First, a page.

In what's become a staple in the Les Miles era at LSU, the Tigers participated in another gut-wrenching contest on Saturday in Athens, Ga.
LSU, who went in as a three to four-point underdog (depending on your book) in Athens basically meant that Vegas viewed these teams as pretty equal.
And for much of the game, the Tigers proved to be better in most categories except one, the scoreboard.
The Tigers' D stuffed UGA's offense most of the day. The Bayou Bengal offense moved the ball, but sputtered when trying to cross the goal line. The result was a slim 6-0 lead going into the fourth quarter.
And all those people who sat through both of these offenses misfiring for much of the game were treated to a finale that finally got the scoreboard operator up from his nap.
Here's the good, bad, and ugly from the game:
It still wasn't pretty for LSU, but it was better, especially on defense. John Chavis' crew finally did what I was yearning for most of this season: letting the corners play man to man and letting players fly to the ball.
And most of all, more than anything else, I wanted players to stop missing tackles. They were near flawless in this department against the Dawgs.
The Chief still used players in coverage as opposed to blitzing, but with not being worried about Joe Cox as a runner, the Tigers took away the run and forced Cox to beat them with his arm.
And except for a blown coverage when Patrick Peterson thought he had safety help that never came and for the touchdown in which Chris Hawkins played the role of the little kid in the big kids' game of football, the secondary played very well.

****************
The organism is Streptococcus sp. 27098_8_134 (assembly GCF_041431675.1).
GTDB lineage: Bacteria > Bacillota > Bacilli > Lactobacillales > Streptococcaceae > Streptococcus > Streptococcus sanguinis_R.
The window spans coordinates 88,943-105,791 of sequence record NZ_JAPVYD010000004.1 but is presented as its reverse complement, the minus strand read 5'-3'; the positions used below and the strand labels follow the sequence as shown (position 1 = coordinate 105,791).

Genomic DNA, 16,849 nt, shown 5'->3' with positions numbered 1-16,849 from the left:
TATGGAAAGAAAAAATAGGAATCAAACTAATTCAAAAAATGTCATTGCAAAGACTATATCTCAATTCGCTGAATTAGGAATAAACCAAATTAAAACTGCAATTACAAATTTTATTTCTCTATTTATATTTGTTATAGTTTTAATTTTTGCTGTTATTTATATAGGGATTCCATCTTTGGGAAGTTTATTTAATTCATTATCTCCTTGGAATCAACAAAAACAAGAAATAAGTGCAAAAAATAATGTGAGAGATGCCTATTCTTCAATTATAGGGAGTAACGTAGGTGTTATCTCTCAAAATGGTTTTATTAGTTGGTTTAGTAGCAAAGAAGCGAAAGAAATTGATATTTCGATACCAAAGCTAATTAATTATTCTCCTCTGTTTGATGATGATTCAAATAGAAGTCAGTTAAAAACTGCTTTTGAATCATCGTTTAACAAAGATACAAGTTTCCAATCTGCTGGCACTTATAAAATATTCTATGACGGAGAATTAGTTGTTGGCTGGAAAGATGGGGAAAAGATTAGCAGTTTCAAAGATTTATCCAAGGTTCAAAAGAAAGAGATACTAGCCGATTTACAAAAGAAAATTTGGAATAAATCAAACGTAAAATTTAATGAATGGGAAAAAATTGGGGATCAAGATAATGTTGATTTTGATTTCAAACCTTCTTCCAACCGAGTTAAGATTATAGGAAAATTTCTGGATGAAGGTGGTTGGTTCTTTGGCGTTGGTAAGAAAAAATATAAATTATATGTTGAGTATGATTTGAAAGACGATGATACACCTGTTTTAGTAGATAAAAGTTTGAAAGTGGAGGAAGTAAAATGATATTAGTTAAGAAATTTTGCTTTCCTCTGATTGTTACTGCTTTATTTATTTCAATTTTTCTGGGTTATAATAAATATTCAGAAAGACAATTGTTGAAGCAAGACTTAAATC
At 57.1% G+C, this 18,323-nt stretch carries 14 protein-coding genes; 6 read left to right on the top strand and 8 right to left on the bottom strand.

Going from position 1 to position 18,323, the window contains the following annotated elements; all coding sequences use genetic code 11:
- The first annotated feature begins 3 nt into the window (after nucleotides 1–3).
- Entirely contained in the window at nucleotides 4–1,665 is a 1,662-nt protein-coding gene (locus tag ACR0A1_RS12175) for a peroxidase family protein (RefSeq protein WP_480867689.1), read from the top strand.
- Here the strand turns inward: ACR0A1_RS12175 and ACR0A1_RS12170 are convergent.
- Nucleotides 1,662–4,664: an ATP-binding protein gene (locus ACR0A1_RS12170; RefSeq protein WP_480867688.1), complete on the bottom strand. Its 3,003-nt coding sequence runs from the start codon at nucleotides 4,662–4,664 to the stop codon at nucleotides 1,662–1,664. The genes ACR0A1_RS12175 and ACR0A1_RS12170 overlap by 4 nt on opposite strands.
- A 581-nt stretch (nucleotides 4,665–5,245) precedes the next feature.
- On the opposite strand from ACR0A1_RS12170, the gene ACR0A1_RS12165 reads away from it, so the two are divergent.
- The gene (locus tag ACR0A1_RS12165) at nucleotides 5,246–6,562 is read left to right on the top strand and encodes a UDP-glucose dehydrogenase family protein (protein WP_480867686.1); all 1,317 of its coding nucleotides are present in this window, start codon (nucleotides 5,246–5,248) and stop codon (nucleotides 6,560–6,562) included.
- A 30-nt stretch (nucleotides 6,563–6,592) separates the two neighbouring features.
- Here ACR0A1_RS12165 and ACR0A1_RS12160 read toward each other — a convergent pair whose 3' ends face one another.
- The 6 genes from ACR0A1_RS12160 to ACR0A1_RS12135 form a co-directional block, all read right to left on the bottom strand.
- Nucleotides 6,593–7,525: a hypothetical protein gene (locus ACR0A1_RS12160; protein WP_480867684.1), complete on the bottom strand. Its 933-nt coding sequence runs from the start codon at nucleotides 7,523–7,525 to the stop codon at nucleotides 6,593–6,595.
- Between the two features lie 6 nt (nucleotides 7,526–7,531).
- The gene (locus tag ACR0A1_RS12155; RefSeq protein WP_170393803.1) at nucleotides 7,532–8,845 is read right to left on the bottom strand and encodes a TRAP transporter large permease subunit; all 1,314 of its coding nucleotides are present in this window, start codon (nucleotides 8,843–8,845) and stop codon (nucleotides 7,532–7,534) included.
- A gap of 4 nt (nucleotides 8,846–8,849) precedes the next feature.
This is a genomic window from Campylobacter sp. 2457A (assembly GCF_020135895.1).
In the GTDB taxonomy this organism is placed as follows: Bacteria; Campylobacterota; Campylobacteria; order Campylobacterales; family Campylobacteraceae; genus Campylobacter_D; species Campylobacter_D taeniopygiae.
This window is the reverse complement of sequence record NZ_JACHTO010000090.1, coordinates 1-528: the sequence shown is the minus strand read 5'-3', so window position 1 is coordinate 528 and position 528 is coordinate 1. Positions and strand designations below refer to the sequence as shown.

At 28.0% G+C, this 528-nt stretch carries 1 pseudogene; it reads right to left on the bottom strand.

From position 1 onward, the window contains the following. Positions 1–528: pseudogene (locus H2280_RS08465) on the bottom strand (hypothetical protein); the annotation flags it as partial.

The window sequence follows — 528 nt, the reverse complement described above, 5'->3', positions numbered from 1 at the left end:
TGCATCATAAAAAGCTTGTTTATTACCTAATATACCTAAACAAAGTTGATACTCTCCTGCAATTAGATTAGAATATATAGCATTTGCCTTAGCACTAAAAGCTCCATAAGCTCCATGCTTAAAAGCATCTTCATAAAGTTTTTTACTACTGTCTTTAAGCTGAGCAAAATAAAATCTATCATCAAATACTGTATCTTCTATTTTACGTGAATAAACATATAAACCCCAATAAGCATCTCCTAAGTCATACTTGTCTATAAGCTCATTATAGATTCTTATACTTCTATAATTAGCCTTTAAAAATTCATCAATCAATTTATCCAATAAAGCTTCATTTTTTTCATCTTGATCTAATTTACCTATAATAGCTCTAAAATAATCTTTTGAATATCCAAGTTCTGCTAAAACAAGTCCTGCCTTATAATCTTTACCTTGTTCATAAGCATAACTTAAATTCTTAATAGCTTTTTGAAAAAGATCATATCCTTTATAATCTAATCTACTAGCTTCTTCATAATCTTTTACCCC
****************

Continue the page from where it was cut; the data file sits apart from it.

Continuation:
Patrick Peterson kept AJ Green in check all day. When Green did get his, it was against other Tigers.
Charles Scott and the O line still didn't click on all cylinders, but they were better. Scott had 95 yards, although a third of that was on one play. He kept plugging away, especially in the fourth quarter when the game was on the line. His TD run to seal it was a thing of beauty.
Special teams, hats off to you. Not only did they not snap it over the punter's head this week (that's really a good thing, folks), LSU did an excellent job late in the game when Holliday had a solid return to put the offense in position to take the lead and the coverage team did an excellent job when the tables were turned on LSU for their "celebration" penalty (more on that in a minute).
Tommy Moffit is LSU's strength and conditioning coach. He's the best in the country at what he does. LSU's fourth quarter heroics in the better part of the last 10 years prove his worth. He is still the most important yet underpublicized part of the LSU team and the guy deserves a game ball as much as Charles Scott and the defense.
The Tigers stall in the red zone. LSU can't leave that many points off the board when the rest of the SEC comes calling. Missed opportunities on offense will kill you later in the year (oh, and this week, too).
While the O line was improved, they still gave up six sacks. Jordan Jefferson does have a tendency to hold on to the ball for a long time, but on some plays, he's not even given a chance. And that leads to...
No sacks for the LSU defense for the third game in a row. Once again, giving up two TDs to a traditional SEC power at their place isn't a bad thing. If you're not going to pressure, you better cover, which the Tigers did, but it's nice seeing an opposing QB taste turf from time to time.
Excessive celebration calls? Please! The refs were way off in both calls against UGA's AJ Green and the makeup call against Charles Scott. The call on Scott may make other players wonder if they can take a knee without getting a flag and the call on Green seemed to come from nowhere.